Making Amends with My Money


My physical realm has changed dramatically.  My routine is completely different now.  Over the last two months, I’ve changed jobs, moved in with my boyfriend, re-merged full-time back into my daughter’s life, moved to a different city and environment, began driving a car all the time after two years of walking everywhere, and have accumulated a lot more financial responsibility.  Although my income has increased, the responsibility of managing money has shifted entirely.  It’s a lot to administer, but so far it has not been overwhelming. 

 I’m a little tired; I will admit that, but because I’ve held a constant vision of where I was headed and what was soon in store, there is a lot of contentment here in the midst of the external developments.  Everything is going in a positive direction, so it’s simply a matter of being present for the experiences I’m having, instead of reverting into fear because of past mistakes I’ve made, during random arising flurries of doubt.  There are moments when I catch myself questioning the leap of faith I’ve taken here; where memories of poor money management lure me into believing that I’m the same old irresponsible fool who carelessly splurged, when I should have been saving or paying bills. 

I’m not that person anymore.  I don’t splurge.  I am careful about what I spend my money on, good about planning for food and gas, and diligent about paying my bills on time.  My boyfriend even trusts me to manage his money, which is a pretty good indication that I’ve even impressed him with how I’ve managed my own. 

I remember back a few years ago when I used to visit other people’s homes and assess how many groceries were in their cabinets and fridge.  The big clue that they were financially stable was when I saw that they had a surplus of toilet paper, along with extras like tissue and Q-tips.  You see, I rarely had a surplus of anything, including booze.  I rarely made it to the end of a pay period with money to spare.  It was a horrific cycle of never having enough of anything.  I lived like this for years.  I had a really bad habit of telling myself that I didn’t have enough money, which became a self-fulfilling prophecy.  I literally never had enough money.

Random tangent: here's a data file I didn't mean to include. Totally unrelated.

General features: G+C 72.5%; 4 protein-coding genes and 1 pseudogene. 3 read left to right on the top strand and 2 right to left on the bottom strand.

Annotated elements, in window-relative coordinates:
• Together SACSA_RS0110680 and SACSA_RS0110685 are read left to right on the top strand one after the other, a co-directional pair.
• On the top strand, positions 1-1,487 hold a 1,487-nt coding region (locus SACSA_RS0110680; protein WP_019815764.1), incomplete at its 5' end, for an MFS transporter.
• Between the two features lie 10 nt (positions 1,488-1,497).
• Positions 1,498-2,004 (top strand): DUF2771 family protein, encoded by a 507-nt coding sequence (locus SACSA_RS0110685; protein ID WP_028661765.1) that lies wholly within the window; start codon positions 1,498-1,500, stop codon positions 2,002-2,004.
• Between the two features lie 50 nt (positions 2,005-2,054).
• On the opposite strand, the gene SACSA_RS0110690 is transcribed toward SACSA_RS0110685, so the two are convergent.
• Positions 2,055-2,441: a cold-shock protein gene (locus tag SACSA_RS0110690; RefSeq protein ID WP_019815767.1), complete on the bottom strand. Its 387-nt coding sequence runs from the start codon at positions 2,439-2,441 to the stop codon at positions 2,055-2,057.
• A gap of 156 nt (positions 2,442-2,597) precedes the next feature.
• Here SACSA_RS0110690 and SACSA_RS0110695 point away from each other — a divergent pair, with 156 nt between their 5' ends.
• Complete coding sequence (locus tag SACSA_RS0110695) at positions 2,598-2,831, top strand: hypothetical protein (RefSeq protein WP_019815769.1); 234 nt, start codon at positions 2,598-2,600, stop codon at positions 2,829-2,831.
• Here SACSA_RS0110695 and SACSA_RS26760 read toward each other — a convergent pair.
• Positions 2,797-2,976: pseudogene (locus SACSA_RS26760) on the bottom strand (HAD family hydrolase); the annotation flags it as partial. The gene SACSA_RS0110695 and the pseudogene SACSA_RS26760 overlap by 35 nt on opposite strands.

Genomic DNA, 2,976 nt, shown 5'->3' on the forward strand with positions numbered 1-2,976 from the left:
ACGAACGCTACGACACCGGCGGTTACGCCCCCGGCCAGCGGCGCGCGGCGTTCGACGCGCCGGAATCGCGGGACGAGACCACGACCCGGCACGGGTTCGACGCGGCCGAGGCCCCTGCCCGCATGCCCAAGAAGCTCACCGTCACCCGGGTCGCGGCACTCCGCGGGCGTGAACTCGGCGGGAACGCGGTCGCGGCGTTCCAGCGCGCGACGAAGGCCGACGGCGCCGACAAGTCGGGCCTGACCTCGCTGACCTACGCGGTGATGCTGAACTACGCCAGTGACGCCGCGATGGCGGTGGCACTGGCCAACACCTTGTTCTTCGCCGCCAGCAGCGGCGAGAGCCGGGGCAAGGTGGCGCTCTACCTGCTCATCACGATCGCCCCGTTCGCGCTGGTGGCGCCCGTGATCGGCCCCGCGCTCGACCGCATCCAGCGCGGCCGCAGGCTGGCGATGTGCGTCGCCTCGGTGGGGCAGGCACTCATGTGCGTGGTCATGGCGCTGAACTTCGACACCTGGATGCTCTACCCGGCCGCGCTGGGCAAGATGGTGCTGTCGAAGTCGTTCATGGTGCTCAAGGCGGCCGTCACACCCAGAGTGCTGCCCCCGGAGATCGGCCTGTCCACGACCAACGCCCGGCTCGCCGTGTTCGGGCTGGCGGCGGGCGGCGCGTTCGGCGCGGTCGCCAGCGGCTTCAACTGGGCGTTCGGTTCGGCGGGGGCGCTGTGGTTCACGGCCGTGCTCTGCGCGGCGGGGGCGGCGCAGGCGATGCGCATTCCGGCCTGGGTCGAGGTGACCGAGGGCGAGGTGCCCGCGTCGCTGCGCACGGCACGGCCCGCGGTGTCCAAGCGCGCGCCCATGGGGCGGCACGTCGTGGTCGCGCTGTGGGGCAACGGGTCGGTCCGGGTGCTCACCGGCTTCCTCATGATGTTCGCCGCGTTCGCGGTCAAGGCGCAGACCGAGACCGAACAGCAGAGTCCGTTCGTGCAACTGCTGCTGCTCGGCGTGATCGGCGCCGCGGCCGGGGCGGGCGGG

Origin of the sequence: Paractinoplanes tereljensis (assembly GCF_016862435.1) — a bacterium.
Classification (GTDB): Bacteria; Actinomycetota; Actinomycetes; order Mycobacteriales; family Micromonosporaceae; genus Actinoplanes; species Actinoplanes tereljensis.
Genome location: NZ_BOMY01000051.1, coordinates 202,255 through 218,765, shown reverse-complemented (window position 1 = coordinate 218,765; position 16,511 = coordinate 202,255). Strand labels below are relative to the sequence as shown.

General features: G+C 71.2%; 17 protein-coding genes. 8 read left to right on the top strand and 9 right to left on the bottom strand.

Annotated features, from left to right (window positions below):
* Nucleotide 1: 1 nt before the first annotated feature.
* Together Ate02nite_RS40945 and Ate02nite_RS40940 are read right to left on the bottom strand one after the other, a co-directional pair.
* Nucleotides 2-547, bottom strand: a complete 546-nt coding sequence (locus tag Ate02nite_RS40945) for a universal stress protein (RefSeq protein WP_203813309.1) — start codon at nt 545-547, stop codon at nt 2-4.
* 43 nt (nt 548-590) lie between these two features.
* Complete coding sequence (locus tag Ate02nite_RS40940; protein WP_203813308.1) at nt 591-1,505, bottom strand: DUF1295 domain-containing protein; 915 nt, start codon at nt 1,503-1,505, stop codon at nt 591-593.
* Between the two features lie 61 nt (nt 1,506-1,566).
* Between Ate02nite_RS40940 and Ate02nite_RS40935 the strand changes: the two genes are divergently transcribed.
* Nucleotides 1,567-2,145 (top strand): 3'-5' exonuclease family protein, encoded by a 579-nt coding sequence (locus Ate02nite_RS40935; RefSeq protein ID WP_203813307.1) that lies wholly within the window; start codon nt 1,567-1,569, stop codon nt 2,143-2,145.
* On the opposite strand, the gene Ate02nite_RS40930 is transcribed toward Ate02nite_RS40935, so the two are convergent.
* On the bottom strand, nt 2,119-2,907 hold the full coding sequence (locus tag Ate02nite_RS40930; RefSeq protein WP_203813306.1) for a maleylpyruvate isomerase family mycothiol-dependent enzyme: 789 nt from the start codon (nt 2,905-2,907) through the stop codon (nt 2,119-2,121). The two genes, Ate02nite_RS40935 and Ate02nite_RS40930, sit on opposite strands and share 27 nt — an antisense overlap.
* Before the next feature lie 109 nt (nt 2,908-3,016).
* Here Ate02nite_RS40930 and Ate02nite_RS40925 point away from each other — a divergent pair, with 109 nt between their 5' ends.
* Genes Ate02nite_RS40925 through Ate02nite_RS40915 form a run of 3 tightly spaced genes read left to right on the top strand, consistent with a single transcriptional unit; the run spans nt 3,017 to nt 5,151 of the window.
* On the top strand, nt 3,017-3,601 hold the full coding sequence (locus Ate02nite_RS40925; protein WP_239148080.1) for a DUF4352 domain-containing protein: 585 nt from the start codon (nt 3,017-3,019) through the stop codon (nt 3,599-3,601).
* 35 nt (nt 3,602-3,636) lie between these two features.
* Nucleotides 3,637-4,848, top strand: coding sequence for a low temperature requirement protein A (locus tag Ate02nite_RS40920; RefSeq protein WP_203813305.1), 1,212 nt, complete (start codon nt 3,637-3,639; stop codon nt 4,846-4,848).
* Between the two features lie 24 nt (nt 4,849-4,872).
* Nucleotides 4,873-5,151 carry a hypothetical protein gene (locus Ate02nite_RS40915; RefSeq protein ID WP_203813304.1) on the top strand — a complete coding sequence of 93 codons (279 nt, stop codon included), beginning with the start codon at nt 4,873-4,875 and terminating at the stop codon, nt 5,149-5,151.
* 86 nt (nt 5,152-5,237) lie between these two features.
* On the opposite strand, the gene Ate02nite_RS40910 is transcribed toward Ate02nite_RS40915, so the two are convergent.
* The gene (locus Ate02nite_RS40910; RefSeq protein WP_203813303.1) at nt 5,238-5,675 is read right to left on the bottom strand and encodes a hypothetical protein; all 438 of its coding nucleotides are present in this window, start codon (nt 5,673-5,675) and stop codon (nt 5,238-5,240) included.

In March of this year, I was aware of the fact that I would soon have another mouth to feed.  Although I could live on Top Ramen and chips and salsa for weeks on end, and learn to get by on less than $20 per week, I understood that this frugal lifestyle was not going to serve an eleven year old who I would soon have to care for.  I had to find another job, for certain, but more importantly, I needed to change my thinking about money.  Instead of constantly telling myself, I don’t have enough, I began stating, I have plenty of money.  I have an abundance of money and I have everything I need.

This simple shift in self-talk and my belief about money made a gigantic difference.  I inadvertently began spending differently and planning more.  I began appreciating everything I had and made an effort to save a little bit of cash at the end of each pay period.  Although I wasn’t making much money, the little bit I had was sufficient and copious.  Suddenly, money was showing up in unexpected places.  What also unexpectedly occurred was that my creative juices began flowing and I discovered ways to accumulate side income.  Because I was diligent in completing manuscripts last year, instead of wasting my time on entertainment and socializing, my writing is becoming an asset.  I published three books this year, and there are royalties trickling in. 

It’s all a matter of self-respect and respecting my pocket book.  I’ve come to the conclusion that it doesn’t matter how much money I make; what matters most is my relationship with my money.  How can this money serve me and how can I serve my money?  It’s a karmic relationship I’m having here with the dollar bill.  I’ve gone from fearing my finances, to enjoying the flow of money.  I used to avoid looking at my bills and writing a budget.  Today I’m discovering myself taking charge of what’s in my bank account, organizing my wallet and knowing exactly what I have each morning, and exactly how much I’m going to have at the end of the month.  Honestly, I shock myself with how responsible I am with my money.  It makes me feel good, and I think that’s what keeps me on top of it.

I never understood how much self-respect and feeling good about myself, would be a driving factor in my recovery.  Unexpected things continually unfold.  I still have a lot to learn about money and a lot of old debt to pay, but this is a good beginning for me.  Sometimes a simple attitude change and a broadening perspective, makes all the difference in the world. 

I have everything I need and more.  I have plenty of money and money is constantly flowing my way.  My bills are paid and I spend less than I make…